Celeste Sheppard, MD, FACOG, is a fellowship-trained maternal-fetal medicine specialist in both Women’s Health, a clinical partnership between UT Health Austin and Ascension Seton, and the Comprehensive Fetal Care Center, a clinical partnership between UT Health Austin and Dell Children’s Medical Center. Dr. Sheppard and her team are passionate about providing a high value and extremely high quality of care for patients. The Maternal-Fetal Medicine care team offers specialized complex care to women who have, or have previously had, complications during pregnancy, which includes both pregnant women and those who are planning to conceive.
“Women come to us for several different reasons,” explains Dr. Sheppard. “Most pregnant women undergo several ultrasound examinations to evaluate fetal health and some physicians choose to send their patients directly to us for that care. We do a lot of routine ultrasound, screenings, and follow-up care. This is something we enjoy as we love seeing healthy moms and babies and it helps us to continue to cultivate our expertise. Then, when we do come across something that may be unusual or a sign of a developing problem, we are able to follow up with expert recommendations and treatment options.”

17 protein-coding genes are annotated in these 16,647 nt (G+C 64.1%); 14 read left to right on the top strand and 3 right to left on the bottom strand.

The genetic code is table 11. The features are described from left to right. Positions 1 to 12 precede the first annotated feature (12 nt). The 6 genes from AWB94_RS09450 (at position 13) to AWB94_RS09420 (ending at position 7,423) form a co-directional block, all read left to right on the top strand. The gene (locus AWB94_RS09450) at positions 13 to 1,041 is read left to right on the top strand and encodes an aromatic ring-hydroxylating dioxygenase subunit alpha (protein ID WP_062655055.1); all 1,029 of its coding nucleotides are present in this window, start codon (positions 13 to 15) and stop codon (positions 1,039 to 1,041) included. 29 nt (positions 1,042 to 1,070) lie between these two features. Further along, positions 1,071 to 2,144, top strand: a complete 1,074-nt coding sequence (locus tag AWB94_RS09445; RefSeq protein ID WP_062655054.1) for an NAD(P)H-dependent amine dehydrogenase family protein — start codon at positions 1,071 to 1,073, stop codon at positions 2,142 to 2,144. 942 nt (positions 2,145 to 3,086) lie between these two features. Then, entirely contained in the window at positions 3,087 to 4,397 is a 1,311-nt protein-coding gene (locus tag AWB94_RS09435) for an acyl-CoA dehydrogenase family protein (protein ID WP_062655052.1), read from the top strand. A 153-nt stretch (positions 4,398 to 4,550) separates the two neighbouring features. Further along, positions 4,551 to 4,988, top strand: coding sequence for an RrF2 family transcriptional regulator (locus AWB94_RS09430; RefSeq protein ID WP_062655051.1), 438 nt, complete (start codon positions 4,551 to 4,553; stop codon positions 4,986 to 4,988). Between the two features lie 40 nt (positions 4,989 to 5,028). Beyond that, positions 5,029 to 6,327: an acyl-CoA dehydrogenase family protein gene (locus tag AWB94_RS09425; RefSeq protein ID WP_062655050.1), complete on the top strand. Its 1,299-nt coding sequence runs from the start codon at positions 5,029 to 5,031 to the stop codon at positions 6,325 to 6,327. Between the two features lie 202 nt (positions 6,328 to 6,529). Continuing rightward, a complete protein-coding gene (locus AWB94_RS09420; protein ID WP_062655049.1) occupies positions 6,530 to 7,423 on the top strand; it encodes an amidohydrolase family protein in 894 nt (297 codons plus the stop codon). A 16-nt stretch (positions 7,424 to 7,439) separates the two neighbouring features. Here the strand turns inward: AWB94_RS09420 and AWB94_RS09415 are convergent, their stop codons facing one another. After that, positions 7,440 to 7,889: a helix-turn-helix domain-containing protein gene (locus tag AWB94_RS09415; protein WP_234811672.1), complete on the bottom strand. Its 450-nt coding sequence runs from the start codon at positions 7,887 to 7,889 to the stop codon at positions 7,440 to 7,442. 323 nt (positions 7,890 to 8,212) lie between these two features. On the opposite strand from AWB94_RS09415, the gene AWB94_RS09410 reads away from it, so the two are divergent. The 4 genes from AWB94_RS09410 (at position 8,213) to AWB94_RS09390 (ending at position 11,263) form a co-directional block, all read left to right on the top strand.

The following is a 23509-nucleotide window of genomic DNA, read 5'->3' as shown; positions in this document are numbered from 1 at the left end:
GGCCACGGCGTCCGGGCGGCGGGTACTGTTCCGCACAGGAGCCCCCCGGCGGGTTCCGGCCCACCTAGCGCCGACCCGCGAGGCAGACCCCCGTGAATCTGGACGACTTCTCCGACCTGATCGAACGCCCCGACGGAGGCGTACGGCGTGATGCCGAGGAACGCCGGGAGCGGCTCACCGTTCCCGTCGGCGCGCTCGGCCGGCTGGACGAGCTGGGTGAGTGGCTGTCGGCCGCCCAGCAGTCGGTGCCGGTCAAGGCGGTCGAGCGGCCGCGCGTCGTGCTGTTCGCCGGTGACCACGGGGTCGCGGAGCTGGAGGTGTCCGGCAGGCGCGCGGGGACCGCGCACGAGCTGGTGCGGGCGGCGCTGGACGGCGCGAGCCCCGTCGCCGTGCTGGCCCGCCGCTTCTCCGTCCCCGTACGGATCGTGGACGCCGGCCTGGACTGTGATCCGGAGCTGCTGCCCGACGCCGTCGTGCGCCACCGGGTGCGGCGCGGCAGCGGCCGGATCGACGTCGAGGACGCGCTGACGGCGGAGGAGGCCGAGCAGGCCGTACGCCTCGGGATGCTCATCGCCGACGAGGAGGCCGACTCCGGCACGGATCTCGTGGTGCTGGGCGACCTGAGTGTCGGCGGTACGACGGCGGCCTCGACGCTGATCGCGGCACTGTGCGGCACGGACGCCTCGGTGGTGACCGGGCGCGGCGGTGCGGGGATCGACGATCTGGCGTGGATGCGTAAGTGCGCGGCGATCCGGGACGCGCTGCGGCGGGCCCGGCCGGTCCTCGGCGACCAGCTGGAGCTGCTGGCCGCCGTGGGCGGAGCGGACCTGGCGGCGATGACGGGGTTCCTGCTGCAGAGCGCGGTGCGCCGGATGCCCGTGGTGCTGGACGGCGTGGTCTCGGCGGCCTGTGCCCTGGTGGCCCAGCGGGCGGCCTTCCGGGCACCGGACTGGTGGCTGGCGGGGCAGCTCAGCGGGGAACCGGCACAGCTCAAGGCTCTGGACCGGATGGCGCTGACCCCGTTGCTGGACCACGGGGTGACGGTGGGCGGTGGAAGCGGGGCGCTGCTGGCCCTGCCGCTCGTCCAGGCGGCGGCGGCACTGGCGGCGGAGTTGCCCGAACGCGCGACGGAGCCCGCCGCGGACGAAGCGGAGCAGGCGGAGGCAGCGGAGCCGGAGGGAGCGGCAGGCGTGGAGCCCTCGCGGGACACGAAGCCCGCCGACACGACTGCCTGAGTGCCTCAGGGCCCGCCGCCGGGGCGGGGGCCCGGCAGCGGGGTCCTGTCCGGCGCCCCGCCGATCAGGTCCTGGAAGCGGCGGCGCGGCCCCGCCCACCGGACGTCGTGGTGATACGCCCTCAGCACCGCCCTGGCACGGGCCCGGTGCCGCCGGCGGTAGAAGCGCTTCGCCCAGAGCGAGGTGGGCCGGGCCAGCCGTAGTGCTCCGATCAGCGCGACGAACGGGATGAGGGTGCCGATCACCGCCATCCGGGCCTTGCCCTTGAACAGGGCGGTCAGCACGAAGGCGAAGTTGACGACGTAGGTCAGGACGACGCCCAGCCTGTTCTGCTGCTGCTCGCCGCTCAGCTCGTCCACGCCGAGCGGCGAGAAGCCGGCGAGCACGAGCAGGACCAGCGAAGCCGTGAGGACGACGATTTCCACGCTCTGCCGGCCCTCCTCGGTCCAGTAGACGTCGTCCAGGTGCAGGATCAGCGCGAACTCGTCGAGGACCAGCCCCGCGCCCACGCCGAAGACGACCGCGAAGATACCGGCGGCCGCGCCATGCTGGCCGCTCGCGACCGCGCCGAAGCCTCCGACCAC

One of the most common reasons pregnant women are referred to maternal-fetal medicine specialists is due to an abnormal finding on a routine pregnancy screening or test that evaluates fetal growth and development or assesses for other abnormalities that may be present. A follow-up ultrasound is performed by a maternal-fetal medicine sonographer who is extremely advanced in their field and will be able to observe the baby in detail using advanced practice techniques. These specialized sonography exams aren’t available everywhere and are something that Dr. Sheppard and her team take pride in having the ability to offer to their patients.